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Shoulder News

Reaching toward Effective Treatments for "Frozen Shoulder"

Talk to patients who've had one, and they'll tell you it was no fun at all. Frozen shoulder, medically termed adhesive capsulitis, causes the shoulder joint to tighten up and become severely painful, making it difficult if not impossible to complete daily tasks.

Physical therapy treatments and in some cases injections into the shoulder joint help, but getting patients back to full function often takes weeks, even months. Doctors may recommend a more aggressive and immediate form of treatment that often provides prompt results. Manipulation under anesthesia, abbreviated MUA, is done by forcefully stretching the tight shoulder of a patient who's asleep from anesthesia.

Which treatment for frozen shoulder works best? Or could the right combination of proven treatments work even better? Faster? To get to the bottom of these queries, researchers compared two ways of performing MUA for frozen shoulder. They tested whether MUA could be improved by first injecting a steroid medication into the shoulder joint.

Twenty-four patients underwent MUA and participated in the follow-up. Just over half had gotten the manipulation plus the steroid shot; the other group had the manipulation procedure without the shot.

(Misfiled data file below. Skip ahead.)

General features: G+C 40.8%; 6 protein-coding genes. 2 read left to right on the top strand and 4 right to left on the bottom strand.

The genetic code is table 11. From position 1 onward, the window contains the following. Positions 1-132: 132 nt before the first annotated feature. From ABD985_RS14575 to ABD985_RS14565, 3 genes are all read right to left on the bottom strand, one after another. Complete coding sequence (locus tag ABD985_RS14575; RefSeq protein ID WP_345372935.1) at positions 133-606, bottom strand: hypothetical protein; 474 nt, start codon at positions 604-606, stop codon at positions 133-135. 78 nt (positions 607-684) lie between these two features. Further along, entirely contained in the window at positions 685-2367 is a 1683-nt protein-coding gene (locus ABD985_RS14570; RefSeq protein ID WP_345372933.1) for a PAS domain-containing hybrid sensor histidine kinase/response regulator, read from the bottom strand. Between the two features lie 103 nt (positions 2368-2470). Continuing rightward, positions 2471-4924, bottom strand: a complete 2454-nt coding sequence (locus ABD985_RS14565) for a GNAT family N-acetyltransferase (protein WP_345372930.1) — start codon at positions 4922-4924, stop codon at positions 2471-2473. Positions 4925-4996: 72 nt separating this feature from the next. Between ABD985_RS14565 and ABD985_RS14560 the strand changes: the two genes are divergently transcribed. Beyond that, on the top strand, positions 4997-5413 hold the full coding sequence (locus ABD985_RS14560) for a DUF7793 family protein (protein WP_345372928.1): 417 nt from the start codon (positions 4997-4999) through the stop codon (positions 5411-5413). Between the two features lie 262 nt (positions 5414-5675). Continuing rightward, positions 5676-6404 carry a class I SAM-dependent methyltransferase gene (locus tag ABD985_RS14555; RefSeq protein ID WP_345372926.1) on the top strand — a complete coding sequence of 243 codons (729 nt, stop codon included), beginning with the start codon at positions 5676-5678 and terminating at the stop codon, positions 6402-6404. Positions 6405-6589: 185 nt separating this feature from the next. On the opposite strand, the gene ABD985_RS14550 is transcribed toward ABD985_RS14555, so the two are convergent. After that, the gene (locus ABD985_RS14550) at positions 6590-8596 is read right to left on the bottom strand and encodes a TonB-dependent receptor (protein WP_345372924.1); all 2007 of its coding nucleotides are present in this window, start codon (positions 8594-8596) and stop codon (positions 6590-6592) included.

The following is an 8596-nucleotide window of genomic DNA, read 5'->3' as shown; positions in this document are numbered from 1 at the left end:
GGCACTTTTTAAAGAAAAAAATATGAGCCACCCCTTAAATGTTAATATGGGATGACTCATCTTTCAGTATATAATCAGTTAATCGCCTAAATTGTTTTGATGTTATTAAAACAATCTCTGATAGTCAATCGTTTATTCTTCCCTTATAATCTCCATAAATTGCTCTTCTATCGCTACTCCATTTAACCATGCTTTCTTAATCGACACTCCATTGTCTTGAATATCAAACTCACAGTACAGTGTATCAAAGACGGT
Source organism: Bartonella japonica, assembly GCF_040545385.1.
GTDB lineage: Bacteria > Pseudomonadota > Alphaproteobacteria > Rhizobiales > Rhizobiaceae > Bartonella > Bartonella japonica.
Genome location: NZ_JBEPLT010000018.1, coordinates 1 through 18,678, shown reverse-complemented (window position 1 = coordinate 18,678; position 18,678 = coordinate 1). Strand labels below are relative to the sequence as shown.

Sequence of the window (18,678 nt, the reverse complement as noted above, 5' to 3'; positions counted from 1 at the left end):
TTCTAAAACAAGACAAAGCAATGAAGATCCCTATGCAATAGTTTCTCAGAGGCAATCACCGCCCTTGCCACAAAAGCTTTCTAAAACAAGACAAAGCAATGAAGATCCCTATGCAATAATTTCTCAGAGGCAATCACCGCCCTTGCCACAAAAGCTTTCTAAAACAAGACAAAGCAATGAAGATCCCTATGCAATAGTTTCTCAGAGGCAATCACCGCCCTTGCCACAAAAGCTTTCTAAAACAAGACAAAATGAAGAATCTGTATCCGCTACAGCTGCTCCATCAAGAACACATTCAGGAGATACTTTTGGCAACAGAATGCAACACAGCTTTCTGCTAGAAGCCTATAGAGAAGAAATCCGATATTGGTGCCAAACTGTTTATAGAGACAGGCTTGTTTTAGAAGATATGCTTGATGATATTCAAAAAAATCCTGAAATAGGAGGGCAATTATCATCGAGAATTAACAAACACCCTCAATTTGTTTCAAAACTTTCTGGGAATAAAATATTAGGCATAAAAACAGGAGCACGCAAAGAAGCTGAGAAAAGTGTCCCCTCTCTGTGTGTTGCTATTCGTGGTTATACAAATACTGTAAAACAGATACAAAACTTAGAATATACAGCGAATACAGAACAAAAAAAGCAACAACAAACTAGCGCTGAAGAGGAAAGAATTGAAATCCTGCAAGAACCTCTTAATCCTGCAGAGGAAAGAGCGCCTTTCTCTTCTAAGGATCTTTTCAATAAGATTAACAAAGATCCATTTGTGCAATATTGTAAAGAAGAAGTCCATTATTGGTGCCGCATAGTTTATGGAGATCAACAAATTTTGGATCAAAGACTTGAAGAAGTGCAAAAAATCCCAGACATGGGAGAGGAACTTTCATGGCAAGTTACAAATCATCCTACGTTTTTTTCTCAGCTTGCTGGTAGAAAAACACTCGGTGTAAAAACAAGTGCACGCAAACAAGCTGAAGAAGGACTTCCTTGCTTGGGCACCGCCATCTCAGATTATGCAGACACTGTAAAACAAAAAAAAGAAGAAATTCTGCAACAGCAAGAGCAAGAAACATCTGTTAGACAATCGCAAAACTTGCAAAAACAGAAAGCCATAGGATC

Manipulation improved shoulder motion within one day in all but two patients. Four months later, all but three patients' symptoms resolved. The profound improvements from the procedure led the authors to herald that "manipulation under anesthesia is a useful way to treat frozen shoulder."

Interestingly, there were no major differences in results between those who'd gotten the shot and those who hadn't. The shot simply didn't add any measurable benefit. Thus, the authors recommend that these shots not be used in conjunction with the manipulation procedure.

Jorma Kivimäki, MD, PhD, and Timo Pohjolainen, MD, PhD. Manipulation Under Anesthesia for Frozen Shoulder With and Without Steroid Injection. In Archives of Physical Medicine and Rehabilitation. September 2001. Vol. 82. No. 9. Pp. 188-190.


*Disclaimer:* The information contained herein is compiled from a variety of sources. It may not be complete or timely. It does not cover all diseases, physical conditions, ailments or treatments. The information should NOT be used in place of visit with your healthcare provider, nor should you disregard the advice of your health care provider because of any information you read in this topic.
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